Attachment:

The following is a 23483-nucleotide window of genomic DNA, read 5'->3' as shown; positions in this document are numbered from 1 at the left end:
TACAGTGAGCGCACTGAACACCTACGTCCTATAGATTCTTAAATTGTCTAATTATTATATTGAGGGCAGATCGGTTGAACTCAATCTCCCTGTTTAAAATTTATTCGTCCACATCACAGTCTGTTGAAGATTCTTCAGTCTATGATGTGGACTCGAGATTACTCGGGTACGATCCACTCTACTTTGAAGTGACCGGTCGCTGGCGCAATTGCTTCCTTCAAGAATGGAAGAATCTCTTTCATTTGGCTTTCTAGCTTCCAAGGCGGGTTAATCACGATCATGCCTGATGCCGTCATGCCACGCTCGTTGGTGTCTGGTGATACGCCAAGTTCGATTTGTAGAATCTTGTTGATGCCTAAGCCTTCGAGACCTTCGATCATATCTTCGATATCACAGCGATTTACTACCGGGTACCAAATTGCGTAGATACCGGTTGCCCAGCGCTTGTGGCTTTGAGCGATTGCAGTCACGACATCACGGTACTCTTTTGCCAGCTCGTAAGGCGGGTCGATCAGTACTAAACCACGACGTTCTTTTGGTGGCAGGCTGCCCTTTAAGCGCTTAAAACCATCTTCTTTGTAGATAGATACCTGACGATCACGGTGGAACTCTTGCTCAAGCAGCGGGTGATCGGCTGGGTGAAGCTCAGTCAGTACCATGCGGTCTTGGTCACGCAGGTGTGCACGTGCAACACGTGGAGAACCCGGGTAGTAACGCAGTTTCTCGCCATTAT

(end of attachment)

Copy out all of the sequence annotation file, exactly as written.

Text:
The following is a 23483-nucleotide window of genomic DNA, read 5'->3' as shown; positions in this document are numbered from 1 at the left end:
TACAGTGAGCGCACTGAACACCTACGTCCTATAGATTCTTAAATTGTCTAATTATTATATTGAGGGCAGATCGGTTGAACTCAATCTCCCTGTTTAAAATTTATTCGTCCACATCACAGTCTGTTGAAGATTCTTCAGTCTATGATGTGGACTCGAGATTACTCGGGTACGATCCACTCTACTTTGAAGTGACCGGTCGCTGGCGCAATTGCTTCCTTCAAGAATGGAAGAATCTCTTTCATTTGGCTTTCTAGCTTCCAAGGCGGGTTAATCACGATCATGCCTGATGCCGTCATGCCACGCTCGTTGGTGTCTGGTGATACGCCAAGTTCGATTTGTAGAATCTTGTTGATGCCTAAGCCTTCGAGACCTTCGATCATATCTTCGATATCACAGCGATTTACTACCGGGTACCAAATTGCGTAGATACCGGTTGCCCAGCGCTTGTGGCTTTGAGCGATTGCAGTCACGACATCACGGTACTCTTTTGCCAGCTCGTAAGGCGGGTCGATCAGTACTAAACCACGACGTTCTTTTGGTGGCAGGCTGCCCTTTAAGCGCTTAAAACCATCTTCTTTGTAGATAGATACCTGACGATCACGGTGGAACTCTTGCTCAAGCAGCGGGTGATCGGCTGGGTGAAGCTCAGTCAGTACCATGCGGTCTTGGTCACGCAGGTGTGCACGTGCAACACGTGGAGAACCCGGGTAGTAACGCAGTTTCTCGCCATTAT